Main Departmental Office
Discovery Park, Room F101
1155 Union Circle #311098
Denton, TX 76203-5017
Web site: www.mee.unt.edu
Yong X. Tao, Chair
The Department of Mechanical and Energy Engineering at the University of North Texas is committed to academic excellence in graduate education and research in all areas pertinent to energy conservation and thermal engineering. The goals of the department and its faculty are (1) to provide high quality and innovative educational programs at the undergraduate and graduate levels; to foster lifelong learning; to promote professionalism and ethical standards; and to help students develop leadership qualities; (2) to pursue excellence in scholarly research in areas of mechanical and energy engineering; (3) to collaborate with engineers in industry, national laboratories and government agencies in the solution of national and global problems related to energy use and its environmental impacts.
Research areas within the department include the following:
Novel energy conversion systems including concentrated solar power and cryogenic heat engines for transportation applications.
Solid-state energy conversion, low-grade energy capture, and blade-less multiphase flow turbines.
Energy conservation technology in building cooling and heating systems; energy simulation of building; zero-net-energy buildings; utilization of solar, wind, and geothermal energy in buildings.
Environmental monitoring and modeling with applications to urban and regional-scale air quality, climate change impact analysis, and anthropogenic emissions assessment.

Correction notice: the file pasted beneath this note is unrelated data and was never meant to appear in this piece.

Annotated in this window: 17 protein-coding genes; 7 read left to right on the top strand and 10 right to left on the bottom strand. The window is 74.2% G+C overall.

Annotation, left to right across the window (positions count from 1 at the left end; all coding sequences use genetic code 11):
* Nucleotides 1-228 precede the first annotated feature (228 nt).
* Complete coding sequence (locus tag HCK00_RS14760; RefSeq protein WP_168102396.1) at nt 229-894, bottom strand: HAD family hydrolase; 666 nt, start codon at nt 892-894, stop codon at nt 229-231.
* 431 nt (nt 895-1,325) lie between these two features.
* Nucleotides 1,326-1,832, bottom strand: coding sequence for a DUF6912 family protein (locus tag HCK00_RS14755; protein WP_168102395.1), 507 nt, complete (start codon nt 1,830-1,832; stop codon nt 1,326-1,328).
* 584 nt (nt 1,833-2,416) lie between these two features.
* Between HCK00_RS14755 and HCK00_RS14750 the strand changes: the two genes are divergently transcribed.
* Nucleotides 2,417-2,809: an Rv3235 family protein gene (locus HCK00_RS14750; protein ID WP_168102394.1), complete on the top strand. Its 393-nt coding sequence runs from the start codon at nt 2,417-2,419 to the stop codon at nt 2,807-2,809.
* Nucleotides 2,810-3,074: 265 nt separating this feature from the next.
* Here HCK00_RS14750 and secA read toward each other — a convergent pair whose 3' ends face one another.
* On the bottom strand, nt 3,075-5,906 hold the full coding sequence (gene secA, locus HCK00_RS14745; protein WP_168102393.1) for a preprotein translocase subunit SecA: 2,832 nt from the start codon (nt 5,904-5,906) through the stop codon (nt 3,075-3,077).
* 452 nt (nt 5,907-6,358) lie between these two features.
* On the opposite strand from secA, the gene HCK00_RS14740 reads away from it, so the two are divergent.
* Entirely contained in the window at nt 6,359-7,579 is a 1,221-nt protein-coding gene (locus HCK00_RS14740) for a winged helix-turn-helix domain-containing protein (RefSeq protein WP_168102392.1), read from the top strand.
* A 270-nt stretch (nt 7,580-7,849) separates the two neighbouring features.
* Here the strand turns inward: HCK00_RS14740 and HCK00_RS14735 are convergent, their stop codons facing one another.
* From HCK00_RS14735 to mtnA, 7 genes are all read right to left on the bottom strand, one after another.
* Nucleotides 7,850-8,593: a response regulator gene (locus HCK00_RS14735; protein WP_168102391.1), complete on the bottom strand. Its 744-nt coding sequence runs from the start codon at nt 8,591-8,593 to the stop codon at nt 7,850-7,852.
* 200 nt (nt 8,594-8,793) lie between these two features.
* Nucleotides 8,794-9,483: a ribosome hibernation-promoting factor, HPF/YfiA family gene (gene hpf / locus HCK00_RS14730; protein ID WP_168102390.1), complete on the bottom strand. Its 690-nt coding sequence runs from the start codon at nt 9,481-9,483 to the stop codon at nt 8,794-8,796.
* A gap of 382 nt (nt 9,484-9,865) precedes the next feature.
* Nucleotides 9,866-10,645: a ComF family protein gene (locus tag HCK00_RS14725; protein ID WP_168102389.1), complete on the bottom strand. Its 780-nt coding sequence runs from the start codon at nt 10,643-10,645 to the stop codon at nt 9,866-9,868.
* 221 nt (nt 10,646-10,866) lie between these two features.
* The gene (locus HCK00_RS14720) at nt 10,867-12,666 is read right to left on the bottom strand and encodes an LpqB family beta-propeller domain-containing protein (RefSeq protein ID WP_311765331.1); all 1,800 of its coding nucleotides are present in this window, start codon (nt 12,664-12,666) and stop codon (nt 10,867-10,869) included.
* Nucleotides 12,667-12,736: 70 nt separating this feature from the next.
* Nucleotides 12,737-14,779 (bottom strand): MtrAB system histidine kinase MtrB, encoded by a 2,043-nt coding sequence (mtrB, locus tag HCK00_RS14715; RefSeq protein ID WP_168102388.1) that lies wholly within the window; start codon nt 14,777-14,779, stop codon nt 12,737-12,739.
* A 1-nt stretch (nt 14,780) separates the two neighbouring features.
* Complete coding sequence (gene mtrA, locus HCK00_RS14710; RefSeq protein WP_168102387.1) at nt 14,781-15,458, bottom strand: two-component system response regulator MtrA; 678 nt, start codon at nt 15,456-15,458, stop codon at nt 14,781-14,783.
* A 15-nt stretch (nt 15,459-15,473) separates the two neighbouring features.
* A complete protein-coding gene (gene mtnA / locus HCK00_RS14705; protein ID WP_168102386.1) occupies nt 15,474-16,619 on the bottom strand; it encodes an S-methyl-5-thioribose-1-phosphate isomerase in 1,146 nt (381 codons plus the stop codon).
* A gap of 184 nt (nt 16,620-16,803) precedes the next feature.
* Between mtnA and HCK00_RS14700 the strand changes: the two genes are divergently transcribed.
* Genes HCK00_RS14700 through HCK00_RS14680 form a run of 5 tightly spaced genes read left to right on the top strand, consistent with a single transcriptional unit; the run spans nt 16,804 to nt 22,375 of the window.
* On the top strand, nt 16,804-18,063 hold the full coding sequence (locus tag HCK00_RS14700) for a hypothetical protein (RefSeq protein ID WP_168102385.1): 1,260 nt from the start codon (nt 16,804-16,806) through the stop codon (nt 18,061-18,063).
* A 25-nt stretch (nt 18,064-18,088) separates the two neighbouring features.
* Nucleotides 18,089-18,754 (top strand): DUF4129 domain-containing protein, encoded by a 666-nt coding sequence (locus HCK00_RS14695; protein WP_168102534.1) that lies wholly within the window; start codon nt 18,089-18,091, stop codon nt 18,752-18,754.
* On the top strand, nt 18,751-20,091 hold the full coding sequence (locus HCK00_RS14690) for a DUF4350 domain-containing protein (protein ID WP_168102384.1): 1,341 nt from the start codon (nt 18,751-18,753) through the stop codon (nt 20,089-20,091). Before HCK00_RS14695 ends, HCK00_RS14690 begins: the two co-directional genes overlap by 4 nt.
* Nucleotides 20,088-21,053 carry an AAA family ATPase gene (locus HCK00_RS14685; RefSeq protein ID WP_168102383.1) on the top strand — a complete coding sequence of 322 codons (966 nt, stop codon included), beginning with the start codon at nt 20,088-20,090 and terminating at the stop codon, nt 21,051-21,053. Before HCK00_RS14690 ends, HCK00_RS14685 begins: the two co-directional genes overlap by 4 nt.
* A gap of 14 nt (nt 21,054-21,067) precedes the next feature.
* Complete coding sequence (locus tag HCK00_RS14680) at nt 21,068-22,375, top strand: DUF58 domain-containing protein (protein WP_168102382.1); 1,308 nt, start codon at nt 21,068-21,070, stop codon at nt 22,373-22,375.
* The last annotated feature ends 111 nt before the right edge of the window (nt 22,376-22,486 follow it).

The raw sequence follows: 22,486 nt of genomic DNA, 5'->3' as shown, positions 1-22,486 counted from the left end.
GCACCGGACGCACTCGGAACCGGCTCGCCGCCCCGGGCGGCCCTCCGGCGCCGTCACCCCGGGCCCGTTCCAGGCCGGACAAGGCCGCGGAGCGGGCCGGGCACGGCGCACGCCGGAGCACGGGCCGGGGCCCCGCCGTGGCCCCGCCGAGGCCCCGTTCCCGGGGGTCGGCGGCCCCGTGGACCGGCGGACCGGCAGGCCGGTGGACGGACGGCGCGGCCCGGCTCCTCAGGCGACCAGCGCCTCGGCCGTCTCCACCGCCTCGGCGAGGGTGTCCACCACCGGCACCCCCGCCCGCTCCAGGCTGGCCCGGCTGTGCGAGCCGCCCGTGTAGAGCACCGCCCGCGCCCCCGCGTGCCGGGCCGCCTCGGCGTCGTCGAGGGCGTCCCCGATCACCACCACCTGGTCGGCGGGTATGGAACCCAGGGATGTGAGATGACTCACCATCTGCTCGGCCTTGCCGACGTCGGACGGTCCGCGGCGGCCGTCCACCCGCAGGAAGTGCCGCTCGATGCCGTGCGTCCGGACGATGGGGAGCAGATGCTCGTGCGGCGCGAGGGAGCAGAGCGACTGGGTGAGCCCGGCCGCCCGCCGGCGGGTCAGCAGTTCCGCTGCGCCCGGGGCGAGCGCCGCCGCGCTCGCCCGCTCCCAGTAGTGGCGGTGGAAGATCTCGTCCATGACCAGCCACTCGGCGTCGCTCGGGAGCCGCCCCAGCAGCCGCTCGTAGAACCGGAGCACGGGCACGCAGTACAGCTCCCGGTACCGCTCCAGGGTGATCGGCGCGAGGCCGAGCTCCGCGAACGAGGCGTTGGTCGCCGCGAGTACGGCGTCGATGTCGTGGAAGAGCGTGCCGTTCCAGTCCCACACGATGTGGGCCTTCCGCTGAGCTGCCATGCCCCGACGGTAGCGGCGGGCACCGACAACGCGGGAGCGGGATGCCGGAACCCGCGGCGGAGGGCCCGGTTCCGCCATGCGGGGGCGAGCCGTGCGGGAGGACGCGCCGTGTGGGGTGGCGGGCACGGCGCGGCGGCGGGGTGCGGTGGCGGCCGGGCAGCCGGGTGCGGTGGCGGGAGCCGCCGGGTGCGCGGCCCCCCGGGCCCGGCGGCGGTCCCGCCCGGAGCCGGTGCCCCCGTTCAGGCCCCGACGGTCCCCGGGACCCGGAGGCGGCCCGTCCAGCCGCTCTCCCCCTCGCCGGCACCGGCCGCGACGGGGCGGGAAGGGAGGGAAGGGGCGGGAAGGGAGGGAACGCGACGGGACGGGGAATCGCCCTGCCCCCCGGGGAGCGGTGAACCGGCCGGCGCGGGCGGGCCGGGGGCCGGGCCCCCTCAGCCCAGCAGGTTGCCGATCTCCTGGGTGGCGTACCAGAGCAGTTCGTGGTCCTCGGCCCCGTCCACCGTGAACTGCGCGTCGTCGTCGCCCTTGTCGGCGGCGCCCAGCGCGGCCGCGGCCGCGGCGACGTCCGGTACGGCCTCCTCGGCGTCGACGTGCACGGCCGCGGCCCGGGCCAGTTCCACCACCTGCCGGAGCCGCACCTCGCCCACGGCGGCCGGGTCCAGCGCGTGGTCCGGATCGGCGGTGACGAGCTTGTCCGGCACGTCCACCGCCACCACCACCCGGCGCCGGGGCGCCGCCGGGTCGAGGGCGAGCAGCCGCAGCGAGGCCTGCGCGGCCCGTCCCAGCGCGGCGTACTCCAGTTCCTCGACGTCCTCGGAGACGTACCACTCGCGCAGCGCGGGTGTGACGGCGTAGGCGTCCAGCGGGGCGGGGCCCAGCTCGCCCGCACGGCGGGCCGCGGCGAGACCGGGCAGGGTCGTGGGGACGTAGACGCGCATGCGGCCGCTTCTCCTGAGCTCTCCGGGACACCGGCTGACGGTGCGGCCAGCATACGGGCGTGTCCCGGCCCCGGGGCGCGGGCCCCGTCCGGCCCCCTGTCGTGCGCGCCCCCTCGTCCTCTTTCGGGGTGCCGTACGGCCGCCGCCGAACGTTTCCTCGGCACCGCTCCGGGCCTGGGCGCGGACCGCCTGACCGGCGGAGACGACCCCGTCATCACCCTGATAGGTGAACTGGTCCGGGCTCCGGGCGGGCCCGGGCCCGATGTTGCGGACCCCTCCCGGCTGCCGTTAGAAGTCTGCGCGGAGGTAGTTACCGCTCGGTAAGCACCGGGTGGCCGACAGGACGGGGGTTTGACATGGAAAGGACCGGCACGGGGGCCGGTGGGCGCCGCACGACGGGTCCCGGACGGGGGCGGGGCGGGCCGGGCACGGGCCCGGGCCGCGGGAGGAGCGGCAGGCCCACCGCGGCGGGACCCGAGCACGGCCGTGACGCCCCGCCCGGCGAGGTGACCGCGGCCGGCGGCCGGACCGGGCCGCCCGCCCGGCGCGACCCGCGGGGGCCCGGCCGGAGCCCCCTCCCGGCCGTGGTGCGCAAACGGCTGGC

Biomedical heat transfer, natural convection, computational modeling, and particle image velocimetry with applications to microfluidics.
Environmentally friendly electronic systems including nano-based lead-free technology, processing, metal and alloy based electroplating processes, tin whisker phenomena, and numerical analysis of residual stresses in thin films.
Fracture and failure of advanced solid materials, experimental mechanics of materials, and microstructural evolution in materials processing.
Micro/nano-scale science and technology and energy system design with applications to femto-second laser machining; fabrication; characterization; plasma and carrier dynamics; nano-scale fabrication; nanomaterials, e.g., nanotubes and nanowires; properties and the transport properties of micro- and nanoscale biological systems; and enhanced bio-inspired evaporative cooling.
Biomaterials, biocomposites, polymer composites; advanced sensors and actuators, control systems; biomedical devices.
Students must apply through the appropriate university admissions office and meet the minimum requirements for graduate admission to the University of North Texas.
All students submit the Toulouse Graduate School application online; pay the application fee; and send by mail the official transcripts from all universities or colleges attended, official GRE scores*, and a detailed resume. International students must also submit TOEFL or IELTS scores, or complete the UNT IELI program. For details visit gradschool.unt.edu.
* The department does not require GRE scores from UNT graduates for admission to its program. However, students who apply for financial assistance are strongly encouraged to take the GRE.
CoursesMechanical and Energy Engineering